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J Biomech. 2012 May 11;45(8):1550-3. doi: 10.1016/j.jbiomech.2012.02.022. Epub 2012 Mar 8.

Development and evaluation of multiple tendon injury models in the mouse.

Author information

  • 1McKay Orthopaedic Research Laboratory, University of Pennsylvania, 36th & Hamilton Walk, 424 Stemmler Hall, Philadelphia, PA 19104-6081, USA.

Abstract

The mouse has proven to be an advantageous animal model system in basic science research focused on aiding in development and evaluation of potential treatments; however, the small size of mouse tendons makes consistent and reproducible injury models and subsequent biomechanical evaluation challenging for studying tendon healing. In this study, we investigated the feasibility and reproducibility of multiple mouse tendon injury models. Our hypothesis was that incisional (using a blade) and excisional (using a biopsy punch) injuries would result in consistent differences in tendon material properties. At 16 weeks of age, 17 C57BL/6 mice underwent surgery to create defects in the flexor digitorum longus, Achilles, or patellar tendon. Each animal received 1-2 full-thickness, central-width incisional or excisional injuries per limb; at least one tendon per limb remained uninjured. The injuries were distributed such that each tendon type had comparable numbers of uninjured, incisionally injured, and excisionally injured specimens. Three weeks after injury, all animals were euthanized and tendons were harvested for mechanical testing. As hypothesized, differences were detected for all three different tendon types at three weeks post-injury. While all models created injuries that produced predictable outcomes, the patellar tendon model was the most consistent in terms of number and size of significant differences in injured tendons compared to native properties, as well as in the overall variance in the data. This finding provides support for its use in fundamental tendon healing studies; however, future work may use any of these models, based on their appropriateness for the specific question under study.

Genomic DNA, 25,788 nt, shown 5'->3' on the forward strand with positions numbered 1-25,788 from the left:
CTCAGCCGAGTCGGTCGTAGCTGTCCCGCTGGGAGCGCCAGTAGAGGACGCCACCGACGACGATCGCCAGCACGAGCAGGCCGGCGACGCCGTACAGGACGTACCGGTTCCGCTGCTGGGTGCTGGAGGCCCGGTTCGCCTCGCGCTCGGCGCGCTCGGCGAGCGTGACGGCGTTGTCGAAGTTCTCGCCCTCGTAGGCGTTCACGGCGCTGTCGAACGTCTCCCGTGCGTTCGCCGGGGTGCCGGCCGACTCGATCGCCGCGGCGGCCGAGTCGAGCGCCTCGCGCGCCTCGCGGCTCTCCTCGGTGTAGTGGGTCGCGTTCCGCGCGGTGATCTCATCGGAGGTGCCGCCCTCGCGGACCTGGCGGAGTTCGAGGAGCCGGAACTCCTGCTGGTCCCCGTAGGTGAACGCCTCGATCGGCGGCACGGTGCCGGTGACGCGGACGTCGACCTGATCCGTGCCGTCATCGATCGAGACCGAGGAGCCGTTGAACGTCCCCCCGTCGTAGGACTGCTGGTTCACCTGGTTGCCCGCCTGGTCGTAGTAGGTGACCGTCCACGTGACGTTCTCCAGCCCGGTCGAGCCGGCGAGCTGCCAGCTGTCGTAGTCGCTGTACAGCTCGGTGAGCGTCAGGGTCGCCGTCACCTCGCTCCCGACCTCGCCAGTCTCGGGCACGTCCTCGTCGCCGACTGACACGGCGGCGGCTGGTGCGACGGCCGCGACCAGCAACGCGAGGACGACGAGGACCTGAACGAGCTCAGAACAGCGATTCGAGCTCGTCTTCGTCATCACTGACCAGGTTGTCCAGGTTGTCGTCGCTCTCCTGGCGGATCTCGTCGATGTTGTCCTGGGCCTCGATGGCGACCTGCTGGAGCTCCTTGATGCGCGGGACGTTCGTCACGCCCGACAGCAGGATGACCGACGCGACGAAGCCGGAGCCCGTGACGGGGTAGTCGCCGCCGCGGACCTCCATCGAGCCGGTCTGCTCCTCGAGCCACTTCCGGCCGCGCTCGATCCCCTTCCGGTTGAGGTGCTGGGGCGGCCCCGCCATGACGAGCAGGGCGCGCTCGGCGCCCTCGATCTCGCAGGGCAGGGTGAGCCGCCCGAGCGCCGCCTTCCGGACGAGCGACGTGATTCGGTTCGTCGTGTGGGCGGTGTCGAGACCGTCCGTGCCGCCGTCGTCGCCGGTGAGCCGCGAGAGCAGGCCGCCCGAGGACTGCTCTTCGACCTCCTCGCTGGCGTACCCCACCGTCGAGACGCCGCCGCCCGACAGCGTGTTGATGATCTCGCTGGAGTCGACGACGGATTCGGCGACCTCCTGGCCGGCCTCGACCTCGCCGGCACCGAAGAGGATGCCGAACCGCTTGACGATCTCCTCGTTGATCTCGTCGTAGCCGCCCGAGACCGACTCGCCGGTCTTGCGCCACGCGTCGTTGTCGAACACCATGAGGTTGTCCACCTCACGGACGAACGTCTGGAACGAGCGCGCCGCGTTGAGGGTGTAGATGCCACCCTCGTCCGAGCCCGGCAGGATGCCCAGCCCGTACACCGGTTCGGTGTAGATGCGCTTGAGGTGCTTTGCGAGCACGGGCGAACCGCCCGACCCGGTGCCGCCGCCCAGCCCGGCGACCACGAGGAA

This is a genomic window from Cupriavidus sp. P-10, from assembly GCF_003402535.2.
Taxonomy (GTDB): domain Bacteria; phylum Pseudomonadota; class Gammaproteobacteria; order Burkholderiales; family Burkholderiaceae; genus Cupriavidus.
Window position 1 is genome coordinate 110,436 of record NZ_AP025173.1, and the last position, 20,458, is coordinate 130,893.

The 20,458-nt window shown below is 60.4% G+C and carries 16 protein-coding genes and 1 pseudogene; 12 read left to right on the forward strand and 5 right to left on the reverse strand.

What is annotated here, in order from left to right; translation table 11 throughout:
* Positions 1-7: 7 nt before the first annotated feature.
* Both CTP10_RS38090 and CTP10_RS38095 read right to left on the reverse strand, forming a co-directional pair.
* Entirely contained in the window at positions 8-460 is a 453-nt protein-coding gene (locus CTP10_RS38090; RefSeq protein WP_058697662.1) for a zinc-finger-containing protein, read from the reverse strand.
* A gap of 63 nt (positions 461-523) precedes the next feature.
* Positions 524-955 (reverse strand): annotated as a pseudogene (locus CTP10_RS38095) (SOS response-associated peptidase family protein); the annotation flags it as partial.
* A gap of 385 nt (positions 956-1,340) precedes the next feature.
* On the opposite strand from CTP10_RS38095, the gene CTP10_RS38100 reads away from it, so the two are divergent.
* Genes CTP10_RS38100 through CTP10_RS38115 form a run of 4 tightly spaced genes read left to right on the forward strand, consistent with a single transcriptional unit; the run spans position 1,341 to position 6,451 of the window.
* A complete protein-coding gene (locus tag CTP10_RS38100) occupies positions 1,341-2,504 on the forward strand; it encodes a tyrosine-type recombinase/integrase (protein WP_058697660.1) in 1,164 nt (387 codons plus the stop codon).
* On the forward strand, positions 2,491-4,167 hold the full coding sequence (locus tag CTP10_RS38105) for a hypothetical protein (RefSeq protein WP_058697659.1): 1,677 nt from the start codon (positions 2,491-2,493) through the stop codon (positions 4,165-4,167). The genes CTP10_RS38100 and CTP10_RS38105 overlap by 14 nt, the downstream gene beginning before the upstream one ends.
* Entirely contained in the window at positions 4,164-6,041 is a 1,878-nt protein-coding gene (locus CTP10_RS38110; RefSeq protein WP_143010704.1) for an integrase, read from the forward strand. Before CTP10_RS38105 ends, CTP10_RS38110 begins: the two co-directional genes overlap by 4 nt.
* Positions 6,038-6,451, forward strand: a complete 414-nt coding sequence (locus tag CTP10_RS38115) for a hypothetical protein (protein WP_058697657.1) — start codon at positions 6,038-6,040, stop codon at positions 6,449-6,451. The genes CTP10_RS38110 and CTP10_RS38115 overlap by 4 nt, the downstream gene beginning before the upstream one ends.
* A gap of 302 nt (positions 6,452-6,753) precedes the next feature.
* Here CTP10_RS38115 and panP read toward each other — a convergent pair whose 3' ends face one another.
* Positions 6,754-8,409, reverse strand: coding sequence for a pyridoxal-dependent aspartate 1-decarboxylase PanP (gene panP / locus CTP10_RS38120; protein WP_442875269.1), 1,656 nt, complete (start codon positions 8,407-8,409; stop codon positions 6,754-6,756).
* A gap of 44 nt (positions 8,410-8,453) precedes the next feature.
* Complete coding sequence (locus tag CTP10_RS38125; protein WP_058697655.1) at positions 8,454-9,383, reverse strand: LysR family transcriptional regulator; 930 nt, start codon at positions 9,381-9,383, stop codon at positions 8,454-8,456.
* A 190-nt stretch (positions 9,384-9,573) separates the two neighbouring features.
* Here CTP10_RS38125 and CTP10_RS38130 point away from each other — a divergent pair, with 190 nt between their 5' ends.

Copyright © 2012 Elsevier Ltd. All rights reserved.

PMID:
22405494
[PubMed - indexed for MEDLINE]
PMCID:
PMC3335972
Free PMC Article

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